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Supermoto street bikes, also called motards, are a hybrid class of street bikes with dirt bike design and style. Most have some limited off-road capability, but they are meant for street.
This class of motorcycles continues to expand in 2011 and got started when Supermoto racing started to be televised about 25 or 30 years ago. Those original races featured famous riders from all types of motorcycle racing competing on semi-paved courses with a few jumps mixed to make it more interesting.
The motocross bikes those guys rode in the day had wide sport-bike tires on them, giving their widened front forks and rear swingarms a strong stance that was appealing to the fans, yours truly included. No ultra skinny featherweight mx stuff. Put those sportbike tires on, stretch the bike’s width, and beef up everything including the engine size. That’s where it gets interesting.
Today, the Supermoto / Motard style continues to be in fashion with several players in the streetbike market. Aprilia Dorsoduro, Ducati Hypermotard and the KTM Supermoto lead the pack in power and features. Many riders select motard motorcycles for commuting, so power is not the critical feature when selecting a motard. As with any motorcycle, what matters is how you comfortable you feel on the bike and whether the bike suits your riding needs.
One of the top new motard motorcycles for 2011 is the Aprilia Dorsoduro 1200. It has plenty of power (130 bhp) and torque (115 Nm) from the 1200 cc liquid cooled v-twin engine. The Dorsoduro has 3 different engine tuning settings covering sport, touring or rain riding conditions. Other high tech features on this Aprilia include adjustable traction control that can be turned off, anti-lock braking system that can also be turned off, and ride-by-wire throttle control. The Sachs suspension is fully adjustable in front (43 mm upside down forks) and rear (has piggyback reservoir).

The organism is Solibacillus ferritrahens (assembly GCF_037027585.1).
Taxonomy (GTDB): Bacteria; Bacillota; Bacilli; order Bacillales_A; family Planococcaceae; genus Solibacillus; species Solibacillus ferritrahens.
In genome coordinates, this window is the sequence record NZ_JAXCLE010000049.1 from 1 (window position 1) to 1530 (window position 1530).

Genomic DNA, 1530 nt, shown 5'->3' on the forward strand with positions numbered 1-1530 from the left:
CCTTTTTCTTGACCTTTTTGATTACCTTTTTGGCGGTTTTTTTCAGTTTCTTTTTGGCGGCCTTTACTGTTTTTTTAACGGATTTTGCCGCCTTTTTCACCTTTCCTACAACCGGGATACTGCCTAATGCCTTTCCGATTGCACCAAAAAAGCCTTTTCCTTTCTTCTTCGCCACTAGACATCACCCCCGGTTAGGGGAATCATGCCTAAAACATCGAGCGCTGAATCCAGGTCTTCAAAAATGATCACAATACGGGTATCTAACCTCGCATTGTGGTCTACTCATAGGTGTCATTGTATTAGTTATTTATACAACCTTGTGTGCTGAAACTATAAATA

The 2011 Aprilia Dorsoduro 750 is no slouch either. The 750 cc liquid cooled v-twin engine cranks out 92 hp and 82 Nm torque through a 6 speed gearbox and 17 inch z-rated tires. This one also comes with ride-by-wire technology and the 3 riding modes to select from. Price for the 2011 Dorsoduro 750 is around $9599 USD.
Ducati does not settle for producing plain old motard motorcycles, they make the Hypermotard. Well, anyway it’s radical name for a radical series of bikes. Ducati’s “entry level” motard is the new 796 Hypermotard. The 796 actually has an 803 cc air cooled twin cylinder engine (has an oil cooler) that puts out 81 hp t 8000 rpm and approx 56 lbs-ft torque at 6250 rpm. Transmission is a 6 speed with a wet clutch. Dry weight is rated at 366 pounds. It comes with some top-shelf equipment such as Brembo brakes, Marzocchi upside down forks, and 17 inch z-rated Pirelli Diablo Rosso tires. The 2011 Hypermotard 796 is priced around $9995 USD, while the Hypermotard 1100 Evo is at around $14,495.
KTM is one of the original manufacturers of, if not the original, Supermoto motorcycles. The KTM Supermoto street offering in 2010 consists of the 690 SMC, the 990 Supermoto T (touring) and 990 Supermoto R (sport model). While their 690 has a single cylinder, their 990 has a 75 degree v-twin (actually 999 cc displacement). Both engines are liquid cooled.